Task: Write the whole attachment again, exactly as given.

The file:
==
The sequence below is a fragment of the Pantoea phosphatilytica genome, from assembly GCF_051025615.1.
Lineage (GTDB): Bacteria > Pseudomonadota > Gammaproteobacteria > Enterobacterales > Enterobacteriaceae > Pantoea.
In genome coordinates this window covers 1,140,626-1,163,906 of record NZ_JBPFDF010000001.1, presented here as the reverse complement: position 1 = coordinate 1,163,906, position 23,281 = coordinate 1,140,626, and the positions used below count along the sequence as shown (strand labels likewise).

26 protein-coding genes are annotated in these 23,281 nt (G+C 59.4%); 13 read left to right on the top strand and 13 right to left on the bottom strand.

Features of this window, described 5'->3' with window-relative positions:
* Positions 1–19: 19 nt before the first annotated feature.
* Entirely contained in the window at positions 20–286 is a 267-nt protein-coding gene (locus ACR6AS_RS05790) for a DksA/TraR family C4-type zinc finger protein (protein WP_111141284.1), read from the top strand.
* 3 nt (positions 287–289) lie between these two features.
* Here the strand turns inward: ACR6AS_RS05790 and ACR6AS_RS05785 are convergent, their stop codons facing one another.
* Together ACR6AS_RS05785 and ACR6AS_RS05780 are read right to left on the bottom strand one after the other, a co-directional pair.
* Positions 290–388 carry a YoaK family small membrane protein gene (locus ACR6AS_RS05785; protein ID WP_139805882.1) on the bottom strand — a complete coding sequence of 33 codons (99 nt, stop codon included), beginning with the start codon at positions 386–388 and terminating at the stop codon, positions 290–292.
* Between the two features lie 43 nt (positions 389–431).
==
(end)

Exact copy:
The sequence below is a fragment of the Pantoea phosphatilytica genome, from assembly GCF_051025615.1.
Lineage (GTDB): Bacteria > Pseudomonadota > Gammaproteobacteria > Enterobacterales > Enterobacteriaceae > Pantoea.
In genome coordinates this window covers 1,140,626-1,163,906 of record NZ_JBPFDF010000001.1, presented here as the reverse complement: position 1 = coordinate 1,163,906, position 23,281 = coordinate 1,140,626, and the positions used below count along the sequence as shown (strand labels likewise).

26 protein-coding genes are annotated in these 23,281 nt (G+C 59.4%); 13 read left to right on the top strand and 13 right to left on the bottom strand.

Features of this window, described 5'->3' with window-relative positions:
* Positions 1–19: 19 nt before the first annotated feature.
* Entirely contained in the window at positions 20–286 is a 267-nt protein-coding gene (locus ACR6AS_RS05790) for a DksA/TraR family C4-type zinc finger protein (protein WP_111141284.1), read from the top strand.
* 3 nt (positions 287–289) lie between these two features.
* Here the strand turns inward: ACR6AS_RS05790 and ACR6AS_RS05785 are convergent, their stop codons facing one another.
* Together ACR6AS_RS05785 and ACR6AS_RS05780 are read right to left on the bottom strand one after the other, a co-directional pair.
* Positions 290–388 carry a YoaK family small membrane protein gene (locus ACR6AS_RS05785; protein ID WP_139805882.1) on the bottom strand — a complete coding sequence of 33 codons (99 nt, stop codon included), beginning with the start codon at positions 386–388 and terminating at the stop codon, positions 290–292.
* Between the two features lie 43 nt (positions 389–431).